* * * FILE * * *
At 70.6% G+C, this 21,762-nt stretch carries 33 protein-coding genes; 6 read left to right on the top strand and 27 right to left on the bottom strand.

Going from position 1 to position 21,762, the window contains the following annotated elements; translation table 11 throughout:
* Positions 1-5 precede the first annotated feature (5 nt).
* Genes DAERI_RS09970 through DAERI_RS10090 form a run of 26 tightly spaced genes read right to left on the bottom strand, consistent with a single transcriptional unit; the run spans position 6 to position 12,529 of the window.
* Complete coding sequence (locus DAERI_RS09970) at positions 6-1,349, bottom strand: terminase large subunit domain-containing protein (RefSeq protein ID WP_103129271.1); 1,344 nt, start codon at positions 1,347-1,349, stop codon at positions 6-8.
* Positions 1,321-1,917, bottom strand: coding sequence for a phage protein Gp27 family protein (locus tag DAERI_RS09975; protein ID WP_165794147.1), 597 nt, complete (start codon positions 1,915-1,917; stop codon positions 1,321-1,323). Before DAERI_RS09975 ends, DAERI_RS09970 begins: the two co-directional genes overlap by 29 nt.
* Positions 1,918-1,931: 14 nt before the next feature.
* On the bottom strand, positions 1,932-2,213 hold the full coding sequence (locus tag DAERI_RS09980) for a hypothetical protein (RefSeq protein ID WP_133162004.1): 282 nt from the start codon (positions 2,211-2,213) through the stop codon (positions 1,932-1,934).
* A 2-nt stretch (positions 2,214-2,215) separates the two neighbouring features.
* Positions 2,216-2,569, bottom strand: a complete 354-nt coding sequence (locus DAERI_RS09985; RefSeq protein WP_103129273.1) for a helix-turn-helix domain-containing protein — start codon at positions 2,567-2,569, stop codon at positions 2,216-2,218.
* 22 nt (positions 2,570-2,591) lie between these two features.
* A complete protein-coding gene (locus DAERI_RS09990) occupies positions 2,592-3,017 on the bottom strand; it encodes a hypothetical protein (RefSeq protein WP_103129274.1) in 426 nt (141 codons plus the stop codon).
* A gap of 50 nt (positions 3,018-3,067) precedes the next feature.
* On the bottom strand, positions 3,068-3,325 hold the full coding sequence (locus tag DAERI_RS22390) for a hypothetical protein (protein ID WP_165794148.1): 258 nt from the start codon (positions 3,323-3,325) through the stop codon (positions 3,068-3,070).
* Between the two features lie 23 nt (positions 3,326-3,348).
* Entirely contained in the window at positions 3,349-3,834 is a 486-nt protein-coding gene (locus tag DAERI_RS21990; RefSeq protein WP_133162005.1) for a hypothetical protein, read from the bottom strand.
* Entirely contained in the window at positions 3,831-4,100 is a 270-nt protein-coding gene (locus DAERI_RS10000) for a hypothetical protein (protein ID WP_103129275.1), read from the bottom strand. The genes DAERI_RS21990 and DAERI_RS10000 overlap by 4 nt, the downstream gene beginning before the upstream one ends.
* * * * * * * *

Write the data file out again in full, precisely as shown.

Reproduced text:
At 70.6% G+C, this 21,762-nt stretch carries 33 protein-coding genes; 6 read left to right on the top strand and 27 right to left on the bottom strand.

Going from position 1 to position 21,762, the window contains the following annotated elements; translation table 11 throughout:
* Positions 1-5 precede the first annotated feature (5 nt).
* Genes DAERI_RS09970 through DAERI_RS10090 form a run of 26 tightly spaced genes read right to left on the bottom strand, consistent with a single transcriptional unit; the run spans position 6 to position 12,529 of the window.
* Complete coding sequence (locus DAERI_RS09970) at positions 6-1,349, bottom strand: terminase large subunit domain-containing protein (RefSeq protein ID WP_103129271.1); 1,344 nt, start codon at positions 1,347-1,349, stop codon at positions 6-8.
* Positions 1,321-1,917, bottom strand: coding sequence for a phage protein Gp27 family protein (locus tag DAERI_RS09975; protein ID WP_165794147.1), 597 nt, complete (start codon positions 1,915-1,917; stop codon positions 1,321-1,323). Before DAERI_RS09975 ends, DAERI_RS09970 begins: the two co-directional genes overlap by 29 nt.
* Positions 1,918-1,931: 14 nt before the next feature.
* On the bottom strand, positions 1,932-2,213 hold the full coding sequence (locus tag DAERI_RS09980) for a hypothetical protein (RefSeq protein ID WP_133162004.1): 282 nt from the start codon (positions 2,211-2,213) through the stop codon (positions 1,932-1,934).
* A 2-nt stretch (positions 2,214-2,215) separates the two neighbouring features.
* Positions 2,216-2,569, bottom strand: a complete 354-nt coding sequence (locus DAERI_RS09985; RefSeq protein WP_103129273.1) for a helix-turn-helix domain-containing protein — start codon at positions 2,567-2,569, stop codon at positions 2,216-2,218.
* 22 nt (positions 2,570-2,591) lie between these two features.
* A complete protein-coding gene (locus DAERI_RS09990) occupies positions 2,592-3,017 on the bottom strand; it encodes a hypothetical protein (RefSeq protein WP_103129274.1) in 426 nt (141 codons plus the stop codon).
* A gap of 50 nt (positions 3,018-3,067) precedes the next feature.
* On the bottom strand, positions 3,068-3,325 hold the full coding sequence (locus tag DAERI_RS22390) for a hypothetical protein (protein ID WP_165794148.1): 258 nt from the start codon (positions 3,323-3,325) through the stop codon (positions 3,068-3,070).
* Between the two features lie 23 nt (positions 3,326-3,348).
* Entirely contained in the window at positions 3,349-3,834 is a 486-nt protein-coding gene (locus tag DAERI_RS21990; RefSeq protein WP_133162005.1) for a hypothetical protein, read from the bottom strand.
* Entirely contained in the window at positions 3,831-4,100 is a 270-nt protein-coding gene (locus DAERI_RS10000) for a hypothetical protein (protein ID WP_103129275.1), read from the bottom strand. The genes DAERI_RS21990 and DAERI_RS10000 overlap by 4 nt, the downstream gene beginning before the upstream one ends.